We Play Ourselves Book By Jen Silverman

I wouldn’t find Jen Silverman’s name until we played each other. It was a playwright who asked me how good she was at this novel about a woman in her thirties who suddenly finds herself in the public eye after performing plays in obscure New York locations for a decade, whose star drops as fast as it rises.

There is a French bulldog. It gives me a lazy, mocking look. He knows I can’t even answer the phone to my agent who fled New York to Los Angeles after a scandal that shook the theater world. Entrenched with her friend Dylan, who herself is about to leave her beloved partner, she is desperately looking for something to distract her from her nemesis Tara-Jane Slater. Like Cas, Tara-Jane is one of three winners of a prestigious young playwrights award that led to Broadway plays for both, but while Cas’ opening night ended with bad news sealing her fate, Tara-Jane ticked all the right boxes. Cas became involved in an passion that resulted in a very public act. Now in disgrace, her career in ruins, she buried herself as far as possible from the theater.

Los Angeles is a film country where every actor, director or screenwriter is, including his neighbor Caroline, who tells Cas about her current project: a feminist version of action Club about a group of young women who spontaneously mate. Cas, increasingly involved in the creation of the film, feels uncomfortable with Caroline’s version of the truth. How much of your Film was written? Who are these young women who seem so different in their origins?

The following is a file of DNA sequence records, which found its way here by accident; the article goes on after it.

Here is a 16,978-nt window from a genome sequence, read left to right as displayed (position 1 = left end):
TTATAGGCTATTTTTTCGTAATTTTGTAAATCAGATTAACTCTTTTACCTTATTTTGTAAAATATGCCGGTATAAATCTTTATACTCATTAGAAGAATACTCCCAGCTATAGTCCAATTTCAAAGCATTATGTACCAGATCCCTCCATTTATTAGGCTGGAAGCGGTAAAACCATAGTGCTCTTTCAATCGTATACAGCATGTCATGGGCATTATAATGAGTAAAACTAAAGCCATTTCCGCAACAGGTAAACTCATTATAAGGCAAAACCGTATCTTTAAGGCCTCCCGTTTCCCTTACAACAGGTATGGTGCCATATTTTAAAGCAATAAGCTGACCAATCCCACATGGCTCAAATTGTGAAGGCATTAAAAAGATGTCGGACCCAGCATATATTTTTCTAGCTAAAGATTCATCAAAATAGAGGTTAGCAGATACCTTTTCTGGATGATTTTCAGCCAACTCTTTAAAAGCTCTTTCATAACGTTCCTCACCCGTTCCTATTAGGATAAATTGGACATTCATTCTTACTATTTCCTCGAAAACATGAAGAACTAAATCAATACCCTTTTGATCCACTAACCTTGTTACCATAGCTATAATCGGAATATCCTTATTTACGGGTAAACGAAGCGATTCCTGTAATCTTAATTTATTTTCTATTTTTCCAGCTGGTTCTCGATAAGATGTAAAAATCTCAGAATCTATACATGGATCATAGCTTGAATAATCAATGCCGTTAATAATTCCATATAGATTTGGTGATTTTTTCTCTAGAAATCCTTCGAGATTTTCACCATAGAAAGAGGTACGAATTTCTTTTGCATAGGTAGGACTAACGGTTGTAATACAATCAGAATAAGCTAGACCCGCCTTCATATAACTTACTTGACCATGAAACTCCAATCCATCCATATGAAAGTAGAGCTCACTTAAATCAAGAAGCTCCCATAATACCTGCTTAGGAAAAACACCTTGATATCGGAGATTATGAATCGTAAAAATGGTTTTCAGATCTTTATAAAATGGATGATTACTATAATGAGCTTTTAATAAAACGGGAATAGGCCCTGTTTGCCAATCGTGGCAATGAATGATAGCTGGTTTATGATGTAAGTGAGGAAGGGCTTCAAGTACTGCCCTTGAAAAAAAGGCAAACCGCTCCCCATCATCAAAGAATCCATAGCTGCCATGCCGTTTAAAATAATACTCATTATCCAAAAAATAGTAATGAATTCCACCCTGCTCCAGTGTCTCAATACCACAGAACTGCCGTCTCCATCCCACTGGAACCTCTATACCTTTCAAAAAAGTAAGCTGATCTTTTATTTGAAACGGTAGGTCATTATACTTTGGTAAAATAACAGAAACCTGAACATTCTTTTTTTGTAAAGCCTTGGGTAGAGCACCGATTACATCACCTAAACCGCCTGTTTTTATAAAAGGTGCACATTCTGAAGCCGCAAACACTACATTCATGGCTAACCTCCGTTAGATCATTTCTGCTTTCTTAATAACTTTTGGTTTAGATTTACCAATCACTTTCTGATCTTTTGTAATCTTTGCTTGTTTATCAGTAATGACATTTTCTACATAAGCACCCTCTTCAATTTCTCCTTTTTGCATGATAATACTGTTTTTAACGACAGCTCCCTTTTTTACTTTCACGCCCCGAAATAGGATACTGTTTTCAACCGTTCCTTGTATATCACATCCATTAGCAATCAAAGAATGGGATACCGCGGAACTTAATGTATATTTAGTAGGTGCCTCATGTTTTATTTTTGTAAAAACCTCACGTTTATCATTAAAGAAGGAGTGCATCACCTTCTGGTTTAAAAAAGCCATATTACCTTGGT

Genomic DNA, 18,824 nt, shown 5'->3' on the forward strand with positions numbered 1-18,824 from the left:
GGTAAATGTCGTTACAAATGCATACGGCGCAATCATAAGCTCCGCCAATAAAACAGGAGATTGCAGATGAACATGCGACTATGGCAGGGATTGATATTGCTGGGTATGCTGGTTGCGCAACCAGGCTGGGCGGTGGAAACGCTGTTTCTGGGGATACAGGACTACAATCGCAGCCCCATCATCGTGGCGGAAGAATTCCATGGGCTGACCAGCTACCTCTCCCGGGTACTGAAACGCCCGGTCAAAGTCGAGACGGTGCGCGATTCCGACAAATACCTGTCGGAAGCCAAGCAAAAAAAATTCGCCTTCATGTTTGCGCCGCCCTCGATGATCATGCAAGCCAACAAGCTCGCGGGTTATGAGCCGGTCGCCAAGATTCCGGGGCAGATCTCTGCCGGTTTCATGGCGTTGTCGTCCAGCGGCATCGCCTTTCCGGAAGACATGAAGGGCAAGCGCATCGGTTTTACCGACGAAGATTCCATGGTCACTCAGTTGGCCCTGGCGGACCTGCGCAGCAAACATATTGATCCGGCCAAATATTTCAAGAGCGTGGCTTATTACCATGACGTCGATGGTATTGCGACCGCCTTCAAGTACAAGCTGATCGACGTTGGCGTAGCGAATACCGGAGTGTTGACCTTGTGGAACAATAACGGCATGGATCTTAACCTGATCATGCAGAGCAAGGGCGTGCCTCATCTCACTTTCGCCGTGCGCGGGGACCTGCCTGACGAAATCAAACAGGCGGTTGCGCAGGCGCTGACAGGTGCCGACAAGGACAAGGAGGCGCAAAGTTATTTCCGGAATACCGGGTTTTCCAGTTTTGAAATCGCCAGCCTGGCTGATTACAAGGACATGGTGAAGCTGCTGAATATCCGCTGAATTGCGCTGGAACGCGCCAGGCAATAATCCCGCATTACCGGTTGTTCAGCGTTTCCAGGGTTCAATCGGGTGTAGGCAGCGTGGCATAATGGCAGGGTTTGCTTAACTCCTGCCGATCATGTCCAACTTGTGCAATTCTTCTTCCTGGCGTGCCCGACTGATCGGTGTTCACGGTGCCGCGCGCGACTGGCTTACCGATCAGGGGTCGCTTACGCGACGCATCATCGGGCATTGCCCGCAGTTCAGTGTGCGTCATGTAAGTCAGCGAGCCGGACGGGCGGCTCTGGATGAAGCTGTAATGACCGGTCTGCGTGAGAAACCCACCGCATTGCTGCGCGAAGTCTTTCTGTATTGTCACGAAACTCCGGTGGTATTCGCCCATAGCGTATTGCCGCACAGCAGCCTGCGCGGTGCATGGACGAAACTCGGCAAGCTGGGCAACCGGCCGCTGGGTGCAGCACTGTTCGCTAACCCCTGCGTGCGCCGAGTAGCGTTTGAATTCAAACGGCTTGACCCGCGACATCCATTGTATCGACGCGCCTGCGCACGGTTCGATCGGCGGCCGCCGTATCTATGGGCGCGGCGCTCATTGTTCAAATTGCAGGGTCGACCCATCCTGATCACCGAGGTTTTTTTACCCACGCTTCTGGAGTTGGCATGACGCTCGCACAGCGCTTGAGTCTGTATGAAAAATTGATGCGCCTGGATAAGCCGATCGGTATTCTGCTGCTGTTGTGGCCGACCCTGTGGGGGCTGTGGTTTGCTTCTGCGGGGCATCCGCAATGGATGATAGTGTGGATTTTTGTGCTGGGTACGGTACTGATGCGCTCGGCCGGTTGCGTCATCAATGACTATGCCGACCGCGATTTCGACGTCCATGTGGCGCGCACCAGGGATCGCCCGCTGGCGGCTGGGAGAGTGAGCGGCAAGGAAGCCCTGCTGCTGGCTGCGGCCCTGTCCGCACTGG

Silverman tells her story in the wry voice of Cas, alternating between New York and Los Angeles as she approaches the revelation of what drove her to flee to the other side of the country. Cas is an engaging narrator, both funny and vulnerable. The New York theater world is skillfully Insidious, The uncertainty of Fame is painfully conveyed – a bad review and his career has failed, his Agent no longer answers his calls, and his head is full of self-hatred. Silverman also asks serious questions about film. Caroline’s motives for her “documentary” are extremely dubious, her Film is shaped by what the lenders want to see, and the girls seem more interested in fame than truth. Quite an entertaining, entertaining and yet serious novel that led me to explore Silverman’s short stories.

Gwendolyn B. Baggett

Gwendolyn B. Baggett

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